The Meeting

This the story of poor Linda
Who is fast approaching forty
Her appearance love might hinder
But she’s longing to be naughty.
She has gone to have her hair waved
With all-over body tan
Has her armpits and her legs shaved
But she still can’t find a man.
She goes on the 5/2 diet
Two days starving. Eating? (Don’t!)
But it’s much too hard to try it
And her will power? - well, it won’t.
So she tries a full Brazilian
Something wicked she must dare
Seeking one man in a million
To admire her lack of hair.
Then she hangs around a craft fair
Looking soulfully at art
She has heard you meet young men there
But they take her for a tart.
Now she learns that modern dating
Means you have to go online
Lose the problems she is hating
So that she can really shine.
Shows her photo, so alluring,
Chucks away those silly specs
“Early thirties,”  (less maturing.)
Now for some exciting sex!
Puts herself about on Tinder
Hoping someone will Swipe Right
Surely someone will choose Linda.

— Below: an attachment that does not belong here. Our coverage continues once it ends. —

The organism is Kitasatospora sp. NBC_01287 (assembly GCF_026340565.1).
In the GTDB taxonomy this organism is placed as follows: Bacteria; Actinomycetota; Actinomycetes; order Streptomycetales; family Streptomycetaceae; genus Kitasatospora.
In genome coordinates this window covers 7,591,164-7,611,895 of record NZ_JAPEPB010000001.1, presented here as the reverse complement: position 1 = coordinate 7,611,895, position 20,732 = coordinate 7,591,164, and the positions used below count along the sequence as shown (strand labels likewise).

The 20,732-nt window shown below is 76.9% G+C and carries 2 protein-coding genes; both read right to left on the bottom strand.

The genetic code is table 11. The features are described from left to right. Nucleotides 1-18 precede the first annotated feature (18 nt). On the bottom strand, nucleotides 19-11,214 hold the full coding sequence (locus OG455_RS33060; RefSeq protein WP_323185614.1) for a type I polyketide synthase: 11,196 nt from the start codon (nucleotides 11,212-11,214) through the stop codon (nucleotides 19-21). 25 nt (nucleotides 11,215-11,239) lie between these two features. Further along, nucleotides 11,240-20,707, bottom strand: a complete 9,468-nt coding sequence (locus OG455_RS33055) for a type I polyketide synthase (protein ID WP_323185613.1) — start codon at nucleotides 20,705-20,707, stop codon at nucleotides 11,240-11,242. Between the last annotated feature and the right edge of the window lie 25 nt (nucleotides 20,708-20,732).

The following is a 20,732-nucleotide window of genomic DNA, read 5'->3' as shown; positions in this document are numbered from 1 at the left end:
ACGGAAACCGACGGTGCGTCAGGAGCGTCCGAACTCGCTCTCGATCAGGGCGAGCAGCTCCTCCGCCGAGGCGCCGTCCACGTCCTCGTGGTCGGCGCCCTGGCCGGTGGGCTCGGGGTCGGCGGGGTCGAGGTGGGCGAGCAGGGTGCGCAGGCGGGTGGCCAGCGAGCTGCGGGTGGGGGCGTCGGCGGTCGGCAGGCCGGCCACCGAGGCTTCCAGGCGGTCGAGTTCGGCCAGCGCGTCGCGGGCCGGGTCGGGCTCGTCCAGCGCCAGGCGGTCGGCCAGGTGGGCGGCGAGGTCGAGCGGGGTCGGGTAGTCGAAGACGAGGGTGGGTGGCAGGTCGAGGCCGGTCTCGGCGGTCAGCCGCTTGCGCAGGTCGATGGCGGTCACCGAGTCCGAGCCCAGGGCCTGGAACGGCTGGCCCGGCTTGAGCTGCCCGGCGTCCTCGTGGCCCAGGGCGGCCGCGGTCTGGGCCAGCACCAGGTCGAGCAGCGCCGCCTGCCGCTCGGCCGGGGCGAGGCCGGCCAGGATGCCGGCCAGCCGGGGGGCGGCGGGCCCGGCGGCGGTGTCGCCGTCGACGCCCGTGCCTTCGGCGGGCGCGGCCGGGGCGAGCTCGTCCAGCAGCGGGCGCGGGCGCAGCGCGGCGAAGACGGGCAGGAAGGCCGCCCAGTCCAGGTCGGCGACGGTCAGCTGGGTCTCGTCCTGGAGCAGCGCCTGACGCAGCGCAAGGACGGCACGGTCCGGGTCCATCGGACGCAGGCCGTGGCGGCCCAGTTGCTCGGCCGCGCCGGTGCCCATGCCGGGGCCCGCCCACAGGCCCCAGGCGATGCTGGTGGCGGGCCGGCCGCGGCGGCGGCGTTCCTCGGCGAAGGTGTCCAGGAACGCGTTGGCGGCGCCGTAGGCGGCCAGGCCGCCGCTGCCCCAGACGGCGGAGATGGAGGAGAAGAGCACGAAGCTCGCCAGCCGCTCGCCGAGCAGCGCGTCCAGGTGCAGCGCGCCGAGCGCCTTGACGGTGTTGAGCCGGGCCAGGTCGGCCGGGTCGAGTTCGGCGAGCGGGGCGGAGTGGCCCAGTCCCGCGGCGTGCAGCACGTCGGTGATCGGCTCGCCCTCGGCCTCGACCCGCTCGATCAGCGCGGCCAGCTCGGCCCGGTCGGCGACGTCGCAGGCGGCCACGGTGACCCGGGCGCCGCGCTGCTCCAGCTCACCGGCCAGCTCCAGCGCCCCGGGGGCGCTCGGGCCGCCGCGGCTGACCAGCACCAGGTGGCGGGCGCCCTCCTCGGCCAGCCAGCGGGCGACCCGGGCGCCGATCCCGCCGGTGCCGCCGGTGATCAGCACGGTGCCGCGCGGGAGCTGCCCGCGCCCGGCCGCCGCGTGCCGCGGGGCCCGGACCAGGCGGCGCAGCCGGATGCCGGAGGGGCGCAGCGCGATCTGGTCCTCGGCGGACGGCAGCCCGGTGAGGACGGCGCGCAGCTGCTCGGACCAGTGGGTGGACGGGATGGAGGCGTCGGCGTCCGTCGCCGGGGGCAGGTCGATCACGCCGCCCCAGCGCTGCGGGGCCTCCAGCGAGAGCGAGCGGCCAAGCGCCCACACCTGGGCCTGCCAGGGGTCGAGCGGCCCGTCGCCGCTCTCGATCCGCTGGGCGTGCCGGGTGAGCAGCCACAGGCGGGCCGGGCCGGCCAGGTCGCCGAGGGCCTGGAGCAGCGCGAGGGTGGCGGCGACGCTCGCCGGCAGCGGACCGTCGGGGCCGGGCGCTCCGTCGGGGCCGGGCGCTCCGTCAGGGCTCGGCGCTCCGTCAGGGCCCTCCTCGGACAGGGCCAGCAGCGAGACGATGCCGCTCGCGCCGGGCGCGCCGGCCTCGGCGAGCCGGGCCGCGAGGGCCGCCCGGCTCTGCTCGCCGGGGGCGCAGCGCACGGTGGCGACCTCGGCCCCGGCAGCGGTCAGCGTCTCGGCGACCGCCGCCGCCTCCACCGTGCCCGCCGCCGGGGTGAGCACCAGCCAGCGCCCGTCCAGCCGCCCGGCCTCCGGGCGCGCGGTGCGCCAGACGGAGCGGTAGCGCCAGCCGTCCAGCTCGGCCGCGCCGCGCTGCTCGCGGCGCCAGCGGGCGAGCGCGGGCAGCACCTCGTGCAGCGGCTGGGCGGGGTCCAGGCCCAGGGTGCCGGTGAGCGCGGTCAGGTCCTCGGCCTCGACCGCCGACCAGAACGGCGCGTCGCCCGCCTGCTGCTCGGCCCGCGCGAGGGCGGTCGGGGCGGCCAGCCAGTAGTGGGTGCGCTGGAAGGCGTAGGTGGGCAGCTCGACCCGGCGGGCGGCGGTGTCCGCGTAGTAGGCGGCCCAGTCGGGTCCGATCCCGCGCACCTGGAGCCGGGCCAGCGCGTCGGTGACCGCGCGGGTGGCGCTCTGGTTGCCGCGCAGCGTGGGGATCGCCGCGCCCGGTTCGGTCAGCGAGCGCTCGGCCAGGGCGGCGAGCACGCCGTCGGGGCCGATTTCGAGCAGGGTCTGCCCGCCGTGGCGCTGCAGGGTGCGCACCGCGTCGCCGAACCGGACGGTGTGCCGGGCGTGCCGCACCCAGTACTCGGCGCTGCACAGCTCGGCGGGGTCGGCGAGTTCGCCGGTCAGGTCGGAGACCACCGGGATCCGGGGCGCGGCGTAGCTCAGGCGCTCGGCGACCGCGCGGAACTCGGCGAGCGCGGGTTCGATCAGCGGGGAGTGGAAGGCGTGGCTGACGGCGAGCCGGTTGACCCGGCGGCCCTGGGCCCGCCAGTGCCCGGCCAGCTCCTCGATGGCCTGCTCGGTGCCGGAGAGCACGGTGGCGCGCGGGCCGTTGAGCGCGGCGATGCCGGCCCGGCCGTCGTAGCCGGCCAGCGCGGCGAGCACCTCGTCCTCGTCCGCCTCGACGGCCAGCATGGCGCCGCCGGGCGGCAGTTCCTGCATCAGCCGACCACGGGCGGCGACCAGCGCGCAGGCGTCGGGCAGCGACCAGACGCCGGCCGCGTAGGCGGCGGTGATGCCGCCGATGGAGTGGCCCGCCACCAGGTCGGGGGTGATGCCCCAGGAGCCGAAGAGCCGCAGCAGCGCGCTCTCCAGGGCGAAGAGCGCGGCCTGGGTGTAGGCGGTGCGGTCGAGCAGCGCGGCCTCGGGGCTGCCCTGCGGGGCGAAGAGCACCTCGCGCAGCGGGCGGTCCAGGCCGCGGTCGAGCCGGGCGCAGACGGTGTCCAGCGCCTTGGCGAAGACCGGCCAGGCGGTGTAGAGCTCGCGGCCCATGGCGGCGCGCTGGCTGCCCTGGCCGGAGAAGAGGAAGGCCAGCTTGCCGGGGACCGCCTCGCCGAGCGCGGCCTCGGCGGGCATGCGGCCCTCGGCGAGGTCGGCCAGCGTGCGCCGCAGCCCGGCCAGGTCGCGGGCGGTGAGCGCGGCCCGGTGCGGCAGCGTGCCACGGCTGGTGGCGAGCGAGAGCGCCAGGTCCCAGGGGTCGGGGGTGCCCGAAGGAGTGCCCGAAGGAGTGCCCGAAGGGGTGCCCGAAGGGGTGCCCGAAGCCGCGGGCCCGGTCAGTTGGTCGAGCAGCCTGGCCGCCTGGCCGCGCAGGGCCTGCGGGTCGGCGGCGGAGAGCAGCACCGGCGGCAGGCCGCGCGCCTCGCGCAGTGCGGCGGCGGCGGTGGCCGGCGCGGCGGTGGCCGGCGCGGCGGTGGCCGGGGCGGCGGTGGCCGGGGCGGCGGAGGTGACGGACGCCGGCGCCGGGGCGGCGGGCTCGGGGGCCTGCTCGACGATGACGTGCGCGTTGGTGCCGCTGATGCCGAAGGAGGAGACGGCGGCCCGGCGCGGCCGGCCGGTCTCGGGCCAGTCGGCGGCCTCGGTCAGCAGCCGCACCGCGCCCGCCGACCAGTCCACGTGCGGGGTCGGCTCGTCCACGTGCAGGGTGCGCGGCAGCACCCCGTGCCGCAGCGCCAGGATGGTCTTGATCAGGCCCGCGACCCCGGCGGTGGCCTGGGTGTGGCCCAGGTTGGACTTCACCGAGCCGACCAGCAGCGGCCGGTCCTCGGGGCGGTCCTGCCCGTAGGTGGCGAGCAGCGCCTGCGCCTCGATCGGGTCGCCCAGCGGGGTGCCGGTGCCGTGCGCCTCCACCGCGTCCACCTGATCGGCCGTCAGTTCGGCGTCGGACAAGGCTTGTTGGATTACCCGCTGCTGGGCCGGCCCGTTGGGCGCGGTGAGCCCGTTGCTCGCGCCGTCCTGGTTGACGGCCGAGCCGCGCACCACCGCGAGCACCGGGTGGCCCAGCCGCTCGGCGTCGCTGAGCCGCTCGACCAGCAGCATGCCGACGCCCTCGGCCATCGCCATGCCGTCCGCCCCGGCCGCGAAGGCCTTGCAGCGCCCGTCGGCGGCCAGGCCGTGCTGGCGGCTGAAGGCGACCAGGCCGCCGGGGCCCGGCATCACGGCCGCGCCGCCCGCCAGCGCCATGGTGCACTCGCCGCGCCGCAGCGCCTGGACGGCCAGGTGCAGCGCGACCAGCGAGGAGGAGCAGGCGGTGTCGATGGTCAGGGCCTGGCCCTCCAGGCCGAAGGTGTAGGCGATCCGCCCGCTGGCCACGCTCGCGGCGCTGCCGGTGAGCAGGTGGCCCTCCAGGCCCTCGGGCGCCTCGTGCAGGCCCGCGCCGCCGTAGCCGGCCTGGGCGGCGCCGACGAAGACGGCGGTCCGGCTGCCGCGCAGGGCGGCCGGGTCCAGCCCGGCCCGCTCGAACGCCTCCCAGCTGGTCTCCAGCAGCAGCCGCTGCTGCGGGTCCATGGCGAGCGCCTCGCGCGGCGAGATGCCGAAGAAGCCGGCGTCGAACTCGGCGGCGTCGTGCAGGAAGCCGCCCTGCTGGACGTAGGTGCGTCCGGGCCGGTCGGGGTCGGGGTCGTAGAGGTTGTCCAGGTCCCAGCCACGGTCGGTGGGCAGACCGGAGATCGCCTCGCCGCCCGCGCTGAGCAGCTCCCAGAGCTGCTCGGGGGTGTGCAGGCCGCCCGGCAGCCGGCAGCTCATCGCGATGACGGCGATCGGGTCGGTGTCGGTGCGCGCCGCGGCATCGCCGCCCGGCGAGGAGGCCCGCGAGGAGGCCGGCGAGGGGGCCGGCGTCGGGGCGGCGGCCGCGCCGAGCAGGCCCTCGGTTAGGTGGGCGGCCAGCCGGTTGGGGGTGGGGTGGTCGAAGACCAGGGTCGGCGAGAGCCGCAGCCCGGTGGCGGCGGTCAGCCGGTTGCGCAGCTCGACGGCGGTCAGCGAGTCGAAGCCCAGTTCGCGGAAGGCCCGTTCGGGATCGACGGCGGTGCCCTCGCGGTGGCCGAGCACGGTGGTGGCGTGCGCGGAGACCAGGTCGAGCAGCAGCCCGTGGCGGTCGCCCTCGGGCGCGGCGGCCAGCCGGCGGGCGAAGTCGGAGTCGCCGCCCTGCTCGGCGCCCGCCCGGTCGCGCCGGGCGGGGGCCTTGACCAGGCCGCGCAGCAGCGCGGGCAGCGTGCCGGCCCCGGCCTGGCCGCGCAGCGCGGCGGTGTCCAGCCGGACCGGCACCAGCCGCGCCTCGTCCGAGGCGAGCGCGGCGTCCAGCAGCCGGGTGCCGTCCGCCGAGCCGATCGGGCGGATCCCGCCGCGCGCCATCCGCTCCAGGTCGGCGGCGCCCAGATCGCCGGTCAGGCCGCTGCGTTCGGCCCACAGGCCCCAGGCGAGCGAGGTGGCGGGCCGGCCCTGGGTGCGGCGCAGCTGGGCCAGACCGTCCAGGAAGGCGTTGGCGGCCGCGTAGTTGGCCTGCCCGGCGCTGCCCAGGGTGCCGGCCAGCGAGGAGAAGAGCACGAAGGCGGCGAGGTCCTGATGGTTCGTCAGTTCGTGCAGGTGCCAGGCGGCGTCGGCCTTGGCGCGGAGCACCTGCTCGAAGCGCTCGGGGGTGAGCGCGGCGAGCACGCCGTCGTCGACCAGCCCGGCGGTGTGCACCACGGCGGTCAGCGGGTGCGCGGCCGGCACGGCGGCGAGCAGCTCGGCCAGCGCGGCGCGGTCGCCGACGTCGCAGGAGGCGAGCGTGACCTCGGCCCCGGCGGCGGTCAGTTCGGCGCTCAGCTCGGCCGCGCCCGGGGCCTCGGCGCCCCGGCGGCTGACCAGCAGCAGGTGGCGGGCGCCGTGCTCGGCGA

And the future’s looking bright.
Yes, she’s met a man named Robbie!
Sounds her perfect dinner date
In a certain hotel lobby
That is where she’s told to wait.
Sitting there, a little portly
Waiting to impress her man
Bouffant hair and skirt cut shortly
Showing her St Tropez tan.
It is such a bustling lobby
Lots of men are passing by.
But there is no sign of Robbie -
Linda’s trying not to cry.
Some bells in her head are warning
Though her smile is still in place.
One hour later light is dawning
Meeting him will not take place.

Richard Vaughan-Davies

I retired to the Cotswolds ten years ago after selling the retail business in North Wales which I had built up over forty long years. Fortunately for my sanity most of my time was spent creating advertising copy and promotions, which dramatically increased the business and taught me the power of words. Being a member of the Chippy Writers’ Group encouraged me to attempt a lifelong ambition to write a novel. Recently published, In the Shadow of Hitler is a romance set in the ruins of bombed-out Hamburg in 1946.

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